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Bone Marrow Transplant. 2013 Feb;48(2):294-300. doi: 10.1038/bmt.2012.133. Epub 2012 Jul 9.

Costs of autologous and allogeneic hematopoietic cell transplantation in the United States: a study using a large national private claims database.

Author information

1
Center for International Blood and Marrow Transplant Research, Minneapolis, MN 55413, USA. nmajhail@nmdp.org

Abstract

There is a lack of multi-center cost-identification studies for hematopoietic cell transplantation (HCT). We used a single longitudinal administrative claims database representing a national, commercially insured population to evaluate the feasibility of identifying HCT recipients and to establish a cohort of autologous and allogeneic HCT recipients to study inpatient and outpatient direct medical costs from transplant hospitalization through first 100 days post-transplantation. Using ICD-9 procedure and diagnosis codes, we identified 3365 patients who had received their first transplant in the United States between 2007 and 2009 (autologous, 1678, allogeneic, 1320, graft source not specified, 367). The median 100-day total costs for autologous HCT were $99,899 (interquartile range (IQR), $73,914-140,555), and for allogeneic HCT were $203,026 (IQR, $141,742-316‚ÄČ,426). The majority of costs (>75%) occurred during the initial transplant hospitalization for both autologous and allogeneic HCT recipients. Costs were greater among pediatric (< or =20 years) compared with adult (>20 years) recipients and this difference was more pronounced with allogeneic HCT. Using a claims database representing a national HCT population, we highlight the high costs associated with autologous and allogeneic HCT. Our study lays the foundation for using claims data for future research on economic aspects of HCT.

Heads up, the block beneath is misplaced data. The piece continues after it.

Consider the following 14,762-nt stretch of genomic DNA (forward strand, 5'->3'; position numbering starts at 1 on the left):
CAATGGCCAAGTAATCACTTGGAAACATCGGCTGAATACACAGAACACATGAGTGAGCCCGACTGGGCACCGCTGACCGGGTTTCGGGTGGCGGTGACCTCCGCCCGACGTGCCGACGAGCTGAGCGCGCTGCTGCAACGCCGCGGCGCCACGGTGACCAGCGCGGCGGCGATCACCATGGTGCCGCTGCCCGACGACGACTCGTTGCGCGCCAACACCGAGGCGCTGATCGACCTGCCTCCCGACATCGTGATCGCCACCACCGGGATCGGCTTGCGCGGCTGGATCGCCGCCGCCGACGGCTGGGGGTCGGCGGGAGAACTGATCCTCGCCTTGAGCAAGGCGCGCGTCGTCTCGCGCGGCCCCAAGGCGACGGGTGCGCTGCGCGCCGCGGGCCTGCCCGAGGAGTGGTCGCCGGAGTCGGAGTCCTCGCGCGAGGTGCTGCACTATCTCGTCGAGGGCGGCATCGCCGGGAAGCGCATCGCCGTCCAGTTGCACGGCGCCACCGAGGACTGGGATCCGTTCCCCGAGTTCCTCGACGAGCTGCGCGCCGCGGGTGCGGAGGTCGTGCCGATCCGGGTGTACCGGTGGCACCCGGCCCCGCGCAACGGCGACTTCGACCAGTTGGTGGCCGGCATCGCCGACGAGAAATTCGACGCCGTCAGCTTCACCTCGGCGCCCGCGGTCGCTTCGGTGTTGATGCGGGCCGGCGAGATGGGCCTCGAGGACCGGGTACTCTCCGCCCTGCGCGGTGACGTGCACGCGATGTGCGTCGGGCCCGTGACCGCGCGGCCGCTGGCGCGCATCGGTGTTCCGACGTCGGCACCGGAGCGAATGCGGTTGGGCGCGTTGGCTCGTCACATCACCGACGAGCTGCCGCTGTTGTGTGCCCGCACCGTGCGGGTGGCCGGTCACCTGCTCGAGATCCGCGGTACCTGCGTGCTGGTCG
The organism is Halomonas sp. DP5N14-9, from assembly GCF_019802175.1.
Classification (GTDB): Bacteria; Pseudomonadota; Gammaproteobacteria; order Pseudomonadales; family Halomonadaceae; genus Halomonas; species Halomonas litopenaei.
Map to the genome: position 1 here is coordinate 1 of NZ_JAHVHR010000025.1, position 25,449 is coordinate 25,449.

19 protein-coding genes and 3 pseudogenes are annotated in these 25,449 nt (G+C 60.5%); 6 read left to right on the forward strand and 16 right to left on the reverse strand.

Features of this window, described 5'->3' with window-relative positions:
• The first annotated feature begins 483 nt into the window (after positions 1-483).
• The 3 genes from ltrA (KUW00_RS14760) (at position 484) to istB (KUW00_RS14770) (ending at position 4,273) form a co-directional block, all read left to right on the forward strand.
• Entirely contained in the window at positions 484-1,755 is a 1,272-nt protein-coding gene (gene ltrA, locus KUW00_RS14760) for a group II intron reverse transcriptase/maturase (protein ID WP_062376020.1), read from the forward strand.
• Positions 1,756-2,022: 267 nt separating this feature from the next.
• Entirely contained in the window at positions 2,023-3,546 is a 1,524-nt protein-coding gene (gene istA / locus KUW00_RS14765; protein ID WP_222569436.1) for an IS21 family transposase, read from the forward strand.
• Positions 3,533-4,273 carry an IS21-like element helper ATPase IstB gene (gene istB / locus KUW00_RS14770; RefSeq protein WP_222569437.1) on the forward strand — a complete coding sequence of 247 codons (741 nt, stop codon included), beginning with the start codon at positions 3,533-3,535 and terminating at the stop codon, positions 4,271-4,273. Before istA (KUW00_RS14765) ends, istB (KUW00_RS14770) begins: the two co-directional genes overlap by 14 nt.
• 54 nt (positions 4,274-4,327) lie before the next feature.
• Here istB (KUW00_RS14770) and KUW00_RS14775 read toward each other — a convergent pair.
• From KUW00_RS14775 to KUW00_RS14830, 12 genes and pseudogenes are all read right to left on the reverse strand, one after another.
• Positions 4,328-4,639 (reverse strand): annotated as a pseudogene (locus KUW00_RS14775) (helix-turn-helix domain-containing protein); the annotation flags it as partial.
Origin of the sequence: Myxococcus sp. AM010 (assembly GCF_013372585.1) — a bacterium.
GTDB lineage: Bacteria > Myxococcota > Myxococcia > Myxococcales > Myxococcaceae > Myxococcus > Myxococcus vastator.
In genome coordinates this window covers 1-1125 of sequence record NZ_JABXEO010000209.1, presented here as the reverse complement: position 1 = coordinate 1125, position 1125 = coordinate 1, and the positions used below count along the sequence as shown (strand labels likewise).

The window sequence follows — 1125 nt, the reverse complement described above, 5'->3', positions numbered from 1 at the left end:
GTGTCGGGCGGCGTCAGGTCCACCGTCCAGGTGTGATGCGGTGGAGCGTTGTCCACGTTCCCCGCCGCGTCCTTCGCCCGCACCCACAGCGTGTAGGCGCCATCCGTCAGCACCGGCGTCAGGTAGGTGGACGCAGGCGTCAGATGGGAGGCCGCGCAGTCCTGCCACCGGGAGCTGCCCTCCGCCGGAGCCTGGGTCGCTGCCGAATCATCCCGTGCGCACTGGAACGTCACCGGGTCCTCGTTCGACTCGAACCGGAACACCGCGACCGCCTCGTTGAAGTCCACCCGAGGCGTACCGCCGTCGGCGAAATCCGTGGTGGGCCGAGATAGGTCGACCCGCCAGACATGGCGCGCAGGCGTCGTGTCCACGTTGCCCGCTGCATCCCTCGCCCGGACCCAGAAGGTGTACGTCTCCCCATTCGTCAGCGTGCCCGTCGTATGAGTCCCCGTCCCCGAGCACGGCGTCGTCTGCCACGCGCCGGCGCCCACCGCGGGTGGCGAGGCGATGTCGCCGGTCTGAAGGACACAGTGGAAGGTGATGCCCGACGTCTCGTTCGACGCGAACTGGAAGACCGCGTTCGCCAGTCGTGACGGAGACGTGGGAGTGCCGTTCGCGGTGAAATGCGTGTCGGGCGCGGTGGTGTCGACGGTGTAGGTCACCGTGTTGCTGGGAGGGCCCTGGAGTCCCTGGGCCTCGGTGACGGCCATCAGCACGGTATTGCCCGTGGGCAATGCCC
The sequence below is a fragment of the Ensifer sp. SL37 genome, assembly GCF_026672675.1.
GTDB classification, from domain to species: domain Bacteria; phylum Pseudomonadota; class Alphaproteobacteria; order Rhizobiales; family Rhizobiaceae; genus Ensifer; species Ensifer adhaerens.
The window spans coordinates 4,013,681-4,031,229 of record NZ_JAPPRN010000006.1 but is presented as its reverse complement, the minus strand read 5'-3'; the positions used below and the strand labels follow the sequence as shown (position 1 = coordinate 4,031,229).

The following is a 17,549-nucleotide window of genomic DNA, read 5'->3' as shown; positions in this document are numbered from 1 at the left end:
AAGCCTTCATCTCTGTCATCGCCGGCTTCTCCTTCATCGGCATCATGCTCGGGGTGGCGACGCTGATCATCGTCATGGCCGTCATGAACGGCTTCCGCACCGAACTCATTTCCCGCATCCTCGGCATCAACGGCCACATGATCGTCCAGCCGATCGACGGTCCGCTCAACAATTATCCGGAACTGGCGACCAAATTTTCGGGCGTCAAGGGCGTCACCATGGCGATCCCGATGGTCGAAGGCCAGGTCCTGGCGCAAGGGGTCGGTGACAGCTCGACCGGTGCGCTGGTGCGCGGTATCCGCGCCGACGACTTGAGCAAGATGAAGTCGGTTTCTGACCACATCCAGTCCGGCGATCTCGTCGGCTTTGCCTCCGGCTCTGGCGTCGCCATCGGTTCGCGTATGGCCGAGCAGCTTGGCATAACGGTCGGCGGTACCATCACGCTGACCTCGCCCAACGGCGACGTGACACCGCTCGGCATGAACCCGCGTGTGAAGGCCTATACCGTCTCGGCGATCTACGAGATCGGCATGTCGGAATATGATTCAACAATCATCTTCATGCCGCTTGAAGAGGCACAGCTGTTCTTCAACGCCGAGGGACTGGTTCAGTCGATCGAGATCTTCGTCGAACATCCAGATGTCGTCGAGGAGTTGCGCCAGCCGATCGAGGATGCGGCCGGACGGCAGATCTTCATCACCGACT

PMID:
22773126
PMCID:
PMC3469749
DOI:
10.1038/bmt.2012.133
[Indexed for MEDLINE]
Free PMC Article

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